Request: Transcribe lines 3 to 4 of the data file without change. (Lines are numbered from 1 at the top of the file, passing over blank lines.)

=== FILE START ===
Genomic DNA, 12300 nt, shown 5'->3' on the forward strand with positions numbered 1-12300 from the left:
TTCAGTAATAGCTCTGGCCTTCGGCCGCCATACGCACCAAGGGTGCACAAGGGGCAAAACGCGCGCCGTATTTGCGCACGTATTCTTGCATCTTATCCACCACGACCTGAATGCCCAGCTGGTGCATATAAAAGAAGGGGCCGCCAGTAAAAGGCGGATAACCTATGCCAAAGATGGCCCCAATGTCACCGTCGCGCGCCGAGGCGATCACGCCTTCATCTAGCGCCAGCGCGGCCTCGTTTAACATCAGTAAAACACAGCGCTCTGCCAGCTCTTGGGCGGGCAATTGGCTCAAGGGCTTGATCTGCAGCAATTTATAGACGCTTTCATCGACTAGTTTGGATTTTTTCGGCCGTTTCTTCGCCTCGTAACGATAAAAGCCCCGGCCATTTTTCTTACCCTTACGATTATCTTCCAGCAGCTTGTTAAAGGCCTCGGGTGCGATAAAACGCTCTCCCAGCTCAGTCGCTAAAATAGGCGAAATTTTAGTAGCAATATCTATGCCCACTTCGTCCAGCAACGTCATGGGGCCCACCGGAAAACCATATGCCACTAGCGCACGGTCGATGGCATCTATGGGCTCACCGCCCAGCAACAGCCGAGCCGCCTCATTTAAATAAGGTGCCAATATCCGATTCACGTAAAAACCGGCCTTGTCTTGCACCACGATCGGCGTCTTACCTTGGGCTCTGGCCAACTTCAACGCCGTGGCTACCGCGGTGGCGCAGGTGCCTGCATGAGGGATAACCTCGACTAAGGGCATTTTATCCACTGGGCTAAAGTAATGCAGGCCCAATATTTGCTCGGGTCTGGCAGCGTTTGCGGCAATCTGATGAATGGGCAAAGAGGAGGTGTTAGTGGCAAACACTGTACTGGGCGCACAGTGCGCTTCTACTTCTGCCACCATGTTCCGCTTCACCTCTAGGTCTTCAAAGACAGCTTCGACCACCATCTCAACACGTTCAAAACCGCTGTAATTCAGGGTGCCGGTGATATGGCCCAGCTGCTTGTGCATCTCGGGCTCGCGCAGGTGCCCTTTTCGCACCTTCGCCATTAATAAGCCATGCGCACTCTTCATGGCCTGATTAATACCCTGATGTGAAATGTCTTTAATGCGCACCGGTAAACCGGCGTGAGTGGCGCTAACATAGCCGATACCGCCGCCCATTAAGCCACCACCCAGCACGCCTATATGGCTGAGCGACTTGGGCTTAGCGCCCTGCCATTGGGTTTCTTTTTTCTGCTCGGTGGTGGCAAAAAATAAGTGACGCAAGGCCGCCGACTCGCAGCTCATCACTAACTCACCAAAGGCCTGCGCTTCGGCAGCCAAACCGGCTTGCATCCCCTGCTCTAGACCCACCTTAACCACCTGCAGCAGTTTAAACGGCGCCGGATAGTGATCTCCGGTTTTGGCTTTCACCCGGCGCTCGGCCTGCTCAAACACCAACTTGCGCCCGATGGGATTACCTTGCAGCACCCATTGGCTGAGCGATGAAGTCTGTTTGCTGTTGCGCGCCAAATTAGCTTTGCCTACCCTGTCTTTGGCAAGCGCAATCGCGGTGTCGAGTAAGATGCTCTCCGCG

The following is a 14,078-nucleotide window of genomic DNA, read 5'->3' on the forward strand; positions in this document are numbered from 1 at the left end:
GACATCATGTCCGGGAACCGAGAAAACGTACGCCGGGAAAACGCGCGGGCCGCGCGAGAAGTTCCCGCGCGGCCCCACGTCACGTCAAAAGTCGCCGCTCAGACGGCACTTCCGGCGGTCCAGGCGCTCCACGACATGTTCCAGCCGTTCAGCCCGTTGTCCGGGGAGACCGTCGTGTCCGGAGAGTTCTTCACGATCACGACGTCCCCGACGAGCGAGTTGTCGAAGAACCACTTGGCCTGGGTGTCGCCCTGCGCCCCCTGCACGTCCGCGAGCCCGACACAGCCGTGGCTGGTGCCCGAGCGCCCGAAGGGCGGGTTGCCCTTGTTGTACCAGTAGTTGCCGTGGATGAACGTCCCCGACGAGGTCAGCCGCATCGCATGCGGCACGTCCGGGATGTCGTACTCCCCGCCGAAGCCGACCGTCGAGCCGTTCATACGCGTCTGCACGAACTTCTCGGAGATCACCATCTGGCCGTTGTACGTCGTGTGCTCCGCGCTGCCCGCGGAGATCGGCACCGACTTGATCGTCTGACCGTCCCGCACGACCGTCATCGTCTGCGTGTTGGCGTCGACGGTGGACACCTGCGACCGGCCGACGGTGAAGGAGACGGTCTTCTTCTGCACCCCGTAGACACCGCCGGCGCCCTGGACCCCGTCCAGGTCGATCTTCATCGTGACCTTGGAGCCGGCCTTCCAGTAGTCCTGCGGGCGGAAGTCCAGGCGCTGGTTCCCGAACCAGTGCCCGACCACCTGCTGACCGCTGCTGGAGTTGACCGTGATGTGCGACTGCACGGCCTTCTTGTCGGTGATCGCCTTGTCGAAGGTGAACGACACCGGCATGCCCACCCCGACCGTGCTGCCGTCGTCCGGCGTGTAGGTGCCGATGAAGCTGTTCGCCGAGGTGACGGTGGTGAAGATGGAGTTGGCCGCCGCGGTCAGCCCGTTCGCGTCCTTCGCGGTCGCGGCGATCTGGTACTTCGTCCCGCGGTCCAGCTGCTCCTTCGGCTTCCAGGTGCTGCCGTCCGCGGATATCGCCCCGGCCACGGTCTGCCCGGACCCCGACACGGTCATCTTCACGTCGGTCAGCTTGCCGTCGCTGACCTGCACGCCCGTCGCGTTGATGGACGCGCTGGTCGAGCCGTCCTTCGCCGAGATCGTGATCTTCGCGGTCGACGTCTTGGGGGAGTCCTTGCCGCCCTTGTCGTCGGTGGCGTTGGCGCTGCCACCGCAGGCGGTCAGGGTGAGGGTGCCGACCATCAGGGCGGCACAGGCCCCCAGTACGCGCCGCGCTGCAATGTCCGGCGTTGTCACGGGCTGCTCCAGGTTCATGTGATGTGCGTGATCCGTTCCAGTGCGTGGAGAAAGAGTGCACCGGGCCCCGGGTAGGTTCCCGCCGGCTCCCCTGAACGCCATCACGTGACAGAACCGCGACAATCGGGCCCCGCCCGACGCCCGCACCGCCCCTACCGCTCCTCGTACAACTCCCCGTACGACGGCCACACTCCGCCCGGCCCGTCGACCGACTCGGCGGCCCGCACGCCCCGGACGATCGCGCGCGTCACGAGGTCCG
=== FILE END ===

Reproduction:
The following is a 14,078-nucleotide window of genomic DNA, read 5'->3' on the forward strand; positions in this document are numbered from 1 at the left end:
GACATCATGTCCGGGAACCGAGAAAACGTACGCCGGGAAAACGCGCGGGCCGCGCGAGAAGTTCCCGCGCGGCCCCACGTCACGTCAAAAGTCGCCGCTCAGACGGCACTTCCGGCGGTCCAGGCGCTCCACGACATGTTCCAGCCGTTCAGCCCGTTGTCCGGGGAGACCGTCGTGTCCGGAGAGTTCTTCACGATCACGACGTCCCCGACGAGCGAGTTGTCGAAGAACCACTTGGCCTGGGTGTCGCCCTGCGCCCCCTGCACGTCCGCGAGCCCGACACAGCCGTGGCTGGTGCCCGAGCGCCCGAAGGGCGGGTTGCCCTTGTTGTACCAGTAGTTGCCGTGGATGAACGTCCCCGACGAGGTCAGCCGCATCGCATGCGGCACGTCCGGGATGTCGTACTCCCCGCCGAAGCCGACCGTCGAGCCGTTCATACGCGTCTGCACGAACTTCTCGGAGATCACCATCTGGCCGTTGTACGTCGTGTGCTCCGCGCTGCCCGCGGAGATCGGCACCGACTTGATCGTCTGACCGTCCCGCACGACCGTCATCGTCTGCGTGTTGGCGTCGACGGTGGACACCTGCGACCGGCCGACGGTGAAGGAGACGGTCTTCTTCTGCACCCCGTAGACACCGCCGGCGCCCTGGACCCCGTCCAGGTCGATCTTCATCGTGACCTTGGAGCCGGCCTTCCAGTAGTCCTGCGGGCGGAAGTCCAGGCGCTGGTTCCCGAACCAGTGCCCGACCACCTGCTGACCGCTGCTGGAGTTGACCGTGATGTGCGACTGCACGGCCTTCTTGTCGGTGATCGCCTTGTCGAAGGTGAACGACACCGGCATGCCCACCCCGACCGTGCTGCCGTCGTCCGGCGTGTAGGTGCCGATGAAGCTGTTCGCCGAGGTGACGGTGGTGAAGATGGAGTTGGCCGCCGCGGTCAGCCCGTTCGCGTCCTTCGCGGTCGCGGCGATCTGGTACTTCGTCCCGCGGTCCAGCTGCTCCTTCGGCTTCCAGGTGCTGCCGTCCGCGGATATCGCCCCGGCCACGGTCTGCCCGGACCCCGACACGGTCATCTTCACGTCGGTCAGCTTGCCGTCGCTGACCTGCACGCCCGTCGCGTTGATGGACGCGCTGGTCGAGCCGTCCTTCGCCGAGATCGTGATCTTCGCGGTCGACGTCTTGGGGGAGTCCTTGCCGCCCTTGTCGTCGGTGGCGTTGGCGCTGCCACCGCAGGCGGTCAGGGTGAGGGTGCCGACCATCAGGGCGGCACAGGCCCCCAGTACGCGCCGCGCTGCAATGTCCGGCGTTGTCACGGGCTGCTCCAGGTTCATGTGATGTGCGTGATCCGTTCCAGTGCGTGGAGAAAGAGTGCACCGGGCCCCGGGTAGGTTCCCGCCGGCTCCCCTGAACGCCATCACGTGACAGAACCGCGACAATCGGGCCCCGCCCGACGCCCGCACCGCCCCTACCGCTCCTCGTACAACTCCCCGTACGACGGCCACACTCCGCCCGGCCCGTCGACCGACTCGGCGGCCCGCACGCCCCGGACGATCGCGCGCGTCACGAGGTCCG